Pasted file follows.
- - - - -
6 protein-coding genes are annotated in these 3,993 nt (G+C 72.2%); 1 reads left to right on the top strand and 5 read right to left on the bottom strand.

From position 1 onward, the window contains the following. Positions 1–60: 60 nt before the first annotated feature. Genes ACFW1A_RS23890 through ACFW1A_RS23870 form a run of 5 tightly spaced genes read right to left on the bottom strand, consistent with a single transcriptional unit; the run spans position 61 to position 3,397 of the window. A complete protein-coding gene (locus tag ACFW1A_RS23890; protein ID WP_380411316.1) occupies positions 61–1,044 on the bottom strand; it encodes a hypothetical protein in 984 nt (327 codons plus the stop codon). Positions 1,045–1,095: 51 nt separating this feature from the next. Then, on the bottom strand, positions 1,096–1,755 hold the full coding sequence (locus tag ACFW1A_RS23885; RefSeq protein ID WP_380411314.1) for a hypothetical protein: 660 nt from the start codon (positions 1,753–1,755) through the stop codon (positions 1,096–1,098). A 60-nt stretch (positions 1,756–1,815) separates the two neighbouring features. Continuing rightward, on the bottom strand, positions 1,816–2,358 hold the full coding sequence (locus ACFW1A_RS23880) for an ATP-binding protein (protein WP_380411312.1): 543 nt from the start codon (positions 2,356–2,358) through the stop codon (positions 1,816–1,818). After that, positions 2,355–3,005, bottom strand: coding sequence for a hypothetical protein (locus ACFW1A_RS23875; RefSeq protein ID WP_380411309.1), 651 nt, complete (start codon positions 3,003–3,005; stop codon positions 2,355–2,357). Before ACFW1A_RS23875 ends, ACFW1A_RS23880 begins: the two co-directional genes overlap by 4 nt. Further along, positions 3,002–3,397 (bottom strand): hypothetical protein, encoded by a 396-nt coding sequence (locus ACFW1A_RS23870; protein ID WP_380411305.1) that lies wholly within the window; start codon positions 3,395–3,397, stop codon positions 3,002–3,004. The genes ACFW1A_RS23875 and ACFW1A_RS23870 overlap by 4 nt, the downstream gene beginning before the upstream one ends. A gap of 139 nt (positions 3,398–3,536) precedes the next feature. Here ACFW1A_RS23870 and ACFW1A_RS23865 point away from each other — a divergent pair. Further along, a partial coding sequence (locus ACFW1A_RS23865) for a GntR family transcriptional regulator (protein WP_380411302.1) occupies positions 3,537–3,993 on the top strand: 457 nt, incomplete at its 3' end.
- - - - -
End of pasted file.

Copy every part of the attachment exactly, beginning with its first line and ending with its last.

6 protein-coding genes are annotated in these 3,993 nt (G+C 72.2%); 1 reads left to right on the top strand and 5 read right to left on the bottom strand.

From position 1 onward, the window contains the following. Positions 1–60: 60 nt before the first annotated feature. Genes ACFW1A_RS23890 through ACFW1A_RS23870 form a run of 5 tightly spaced genes read right to left on the bottom strand, consistent with a single transcriptional unit; the run spans position 61 to position 3,397 of the window. A complete protein-coding gene (locus tag ACFW1A_RS23890; protein ID WP_380411316.1) occupies positions 61–1,044 on the bottom strand; it encodes a hypothetical protein in 984 nt (327 codons plus the stop codon). Positions 1,045–1,095: 51 nt separating this feature from the next. Then, on the bottom strand, positions 1,096–1,755 hold the full coding sequence (locus tag ACFW1A_RS23885; RefSeq protein ID WP_380411314.1) for a hypothetical protein: 660 nt from the start codon (positions 1,753–1,755) through the stop codon (positions 1,096–1,098). A 60-nt stretch (positions 1,756–1,815) separates the two neighbouring features. Continuing rightward, on the bottom strand, positions 1,816–2,358 hold the full coding sequence (locus ACFW1A_RS23880) for an ATP-binding protein (protein WP_380411312.1): 543 nt from the start codon (positions 2,356–2,358) through the stop codon (positions 1,816–1,818). After that, positions 2,355–3,005, bottom strand: coding sequence for a hypothetical protein (locus ACFW1A_RS23875; RefSeq protein ID WP_380411309.1), 651 nt, complete (start codon positions 3,003–3,005; stop codon positions 2,355–2,357). Before ACFW1A_RS23875 ends, ACFW1A_RS23880 begins: the two co-directional genes overlap by 4 nt. Further along, positions 3,002–3,397 (bottom strand): hypothetical protein, encoded by a 396-nt coding sequence (locus ACFW1A_RS23870; protein ID WP_380411305.1) that lies wholly within the window; start codon positions 3,395–3,397, stop codon positions 3,002–3,004. The genes ACFW1A_RS23875 and ACFW1A_RS23870 overlap by 4 nt, the downstream gene beginning before the upstream one ends. A gap of 139 nt (positions 3,398–3,536) precedes the next feature. Here ACFW1A_RS23870 and ACFW1A_RS23865 point away from each other — a divergent pair. Further along, a partial coding sequence (locus ACFW1A_RS23865) for a GntR family transcriptional regulator (protein WP_380411302.1) occupies positions 3,537–3,993 on the top strand: 457 nt, incomplete at its 3' end.